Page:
But now we know: The MTA is robbing future riders to pay for the present. It doesn’t bother Cuomo because he’ll be gone from Albany before the bill comes due, but for the rest of us, this isn’t a good deal. We may not pay now because the MTA will keep those looming fare hikes low, but give it a few years. We the riders will be paying then or else the system will suffer.

Categories : MTA Economics, TWU
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In the ongoing debate over the future of the Port Authority, Wednesday looms as a potential turning point as the PA’s board gathers to vote on the fate of a loan for 3 World Trade Center. With leasing at a near standstill in his 4 WTC (and in the PA’s 1 WTC), Larry Silverstein has once again come to the Port Authority for a multi-billion-dollar loan guarantee for an office building, and for once the Port Authority board is showing signs of fighting back. With politicians, transit advocates and Port Authority reformists watching, Wednesday’s vote could be a monumental one; it will definitely be newsworthy.

The immediate controversy at Ground Zero has come about due to Silverstein’s desire to keep building up. It’s not currently an easy one to fulfill as, according to an article in the Wall Street Journal, the other two WTC buildings — both constructed either with PA money or with PA loans — aren’t exactly filling up. “Neither One World Trade nor 4 World Trade has signed a lease with a private office tenant in nearly three years,” Eliot Brown reported. “Between them, that leaves more than 2.5 million square feet of unleased space—double the size of the Chrysler Building—at a time of contraction of the big banks that are among such buildings’ likelier prospective tenants.”

With an increased attention on the desire to refocus the Port Authority on its transportation mission, Kenneth Lipper, an investment banker on the PA board, has led the charge against another tax giveaway to Silverstein. “We can’t have these peripheral distractions,” he said, calling the construction projects “an inappropriate investment” for the Port Authority.

In a column in yesterday’s Times, Joe Nocera expanded on this concept:

Whether or not building commercial skyscrapers was the right way to rebuild Ground Zero, what can be said for sure is that the Port Authority has shown, yet again, that it doesn’t belong in the real estate business. One World Trade Center is the most expensive high-rise building ever built in America, and it is costing the Port Authority a fortune. Only 55 percent of its 2.6 million square feet has been leased, and most of that is at a significant loss. Meanwhile, 4 World Trade Center, which was developed by Silverstein, has only 60 percent of its space leased. As The Wall Street Journal pointed out recently, between the two buildings, there is more than 2.5 million square feet of unleased space at Ground Zero.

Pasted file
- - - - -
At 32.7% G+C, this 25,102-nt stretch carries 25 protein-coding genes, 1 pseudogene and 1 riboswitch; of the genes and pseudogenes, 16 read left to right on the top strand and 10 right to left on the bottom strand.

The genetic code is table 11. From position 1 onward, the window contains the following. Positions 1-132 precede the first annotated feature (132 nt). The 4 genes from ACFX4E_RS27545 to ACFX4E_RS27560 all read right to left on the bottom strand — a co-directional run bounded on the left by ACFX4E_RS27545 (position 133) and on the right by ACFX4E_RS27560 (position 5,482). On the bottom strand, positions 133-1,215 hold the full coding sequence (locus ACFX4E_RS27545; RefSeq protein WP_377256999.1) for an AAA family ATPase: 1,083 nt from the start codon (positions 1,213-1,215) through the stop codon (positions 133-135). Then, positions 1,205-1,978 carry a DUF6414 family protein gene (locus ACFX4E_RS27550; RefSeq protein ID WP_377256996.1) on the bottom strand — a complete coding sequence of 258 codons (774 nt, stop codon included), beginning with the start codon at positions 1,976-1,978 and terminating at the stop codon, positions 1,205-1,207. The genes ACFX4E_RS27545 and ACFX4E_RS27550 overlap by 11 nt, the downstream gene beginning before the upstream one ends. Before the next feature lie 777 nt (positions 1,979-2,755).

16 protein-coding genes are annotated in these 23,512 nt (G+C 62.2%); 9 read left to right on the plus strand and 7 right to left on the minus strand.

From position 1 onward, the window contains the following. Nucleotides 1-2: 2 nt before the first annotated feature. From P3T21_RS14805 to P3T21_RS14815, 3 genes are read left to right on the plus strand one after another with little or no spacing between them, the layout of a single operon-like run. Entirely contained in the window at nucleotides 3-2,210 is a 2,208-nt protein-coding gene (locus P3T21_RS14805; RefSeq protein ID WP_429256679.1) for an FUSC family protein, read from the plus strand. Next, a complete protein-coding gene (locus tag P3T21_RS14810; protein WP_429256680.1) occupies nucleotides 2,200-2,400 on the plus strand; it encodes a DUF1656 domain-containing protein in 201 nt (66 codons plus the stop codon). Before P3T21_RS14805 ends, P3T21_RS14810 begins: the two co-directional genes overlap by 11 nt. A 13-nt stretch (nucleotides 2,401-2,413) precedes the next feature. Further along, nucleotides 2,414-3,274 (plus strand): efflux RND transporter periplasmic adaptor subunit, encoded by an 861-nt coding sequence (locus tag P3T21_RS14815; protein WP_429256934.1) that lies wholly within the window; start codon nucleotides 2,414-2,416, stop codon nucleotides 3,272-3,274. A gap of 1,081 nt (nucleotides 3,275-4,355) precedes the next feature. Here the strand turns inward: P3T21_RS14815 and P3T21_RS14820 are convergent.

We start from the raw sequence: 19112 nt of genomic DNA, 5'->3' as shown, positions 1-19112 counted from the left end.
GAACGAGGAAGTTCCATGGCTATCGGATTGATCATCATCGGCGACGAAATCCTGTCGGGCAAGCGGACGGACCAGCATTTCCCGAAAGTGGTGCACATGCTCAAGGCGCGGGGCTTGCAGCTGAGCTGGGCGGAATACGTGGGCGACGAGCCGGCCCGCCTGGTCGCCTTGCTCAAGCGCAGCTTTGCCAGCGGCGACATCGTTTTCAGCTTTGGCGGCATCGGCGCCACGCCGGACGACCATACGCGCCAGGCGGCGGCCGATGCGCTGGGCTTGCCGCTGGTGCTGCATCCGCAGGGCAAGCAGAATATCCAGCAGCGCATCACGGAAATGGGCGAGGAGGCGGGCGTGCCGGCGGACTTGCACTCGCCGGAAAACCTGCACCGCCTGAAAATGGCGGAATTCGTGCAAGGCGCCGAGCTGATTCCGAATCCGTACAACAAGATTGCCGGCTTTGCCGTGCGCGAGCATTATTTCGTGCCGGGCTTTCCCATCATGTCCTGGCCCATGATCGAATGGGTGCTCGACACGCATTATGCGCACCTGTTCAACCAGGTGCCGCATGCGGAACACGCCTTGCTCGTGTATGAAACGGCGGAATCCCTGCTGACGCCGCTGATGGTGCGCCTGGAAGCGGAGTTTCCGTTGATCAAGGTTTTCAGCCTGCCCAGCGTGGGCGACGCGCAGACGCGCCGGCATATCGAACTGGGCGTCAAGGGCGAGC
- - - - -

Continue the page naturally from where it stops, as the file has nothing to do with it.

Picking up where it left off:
So why in the world would the Port Authority be willing to back another $1.2 billion in loans to help Silverstein build 3 World Trade Center? Yet on Wednesday, that is exactly what the Port Authority board is supposed to vote on. Silverstein needs the loan guarantee for a simple reason: The market is saying that, with all that empty office space, this is not the time to be building another skyscraper downtown…This time, somebody on the board has finally stood up and said, “Enough.” That person is Kenneth Lipper, an investment banker and a former deputy mayor of New York, who was appointed to the Port Authority board last year by Gov. Andrew Cuomo of New York.

“There is simply no reason for the Port Authority to step in,” he told me on Monday. “The private sector is appropriately saying, ‘Not now.’ ” But he also had another objection, one that heralds back to the original purpose of the Port Authority. “Our role is to develop the transportation infrastructure of this region. We have more infrastructure needs than we can finance through our revenue base. As a result, we are triaging necessary transportation improvements to finance what will be an empty building.”

How this ends is anyone’s guess. While Lipper is leading the opposition, some PA board members seem willing to hand over a blank check to Silverstein, and Sheldon Silver, for one, is putting pressure on the board to approve the funding request. Silverstein and his team believe the loan will eventually be paid back down the line when the PA can realize revenues from these new office buildings, but between Ground Zero, Hudson Yards and a potential East Side rezoning effort, it’s not yet clear that all the square footage flooding the market over the next few years will go quickly.

Meanwhile, in the aftermath of the George Washington Bridge scandal, an independent panel has urged the PA to shed its shackles of governor control. PA doings should be public and books transparent. One way to start would be, as Lipper suggests, to refocus on transit and transportation at the expense of another World Trade Center building that may not be all that necessary.

Categories : PANYNJ
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In my write-up of Michael Kimmelman’s Times column on the Brooklyn-Queens streetcar route, I posed a question that would be answered by any study examining this proposal: What problem does this light rail/streetcar line solve? Intuitively, it seemed as though the biggest problems were at either ends of the line — Red Hook and Astoria — and the idea of an interconnected waterfront was otherwise a developer’s dream masquerading as a solution to something that isn’t actually a problem.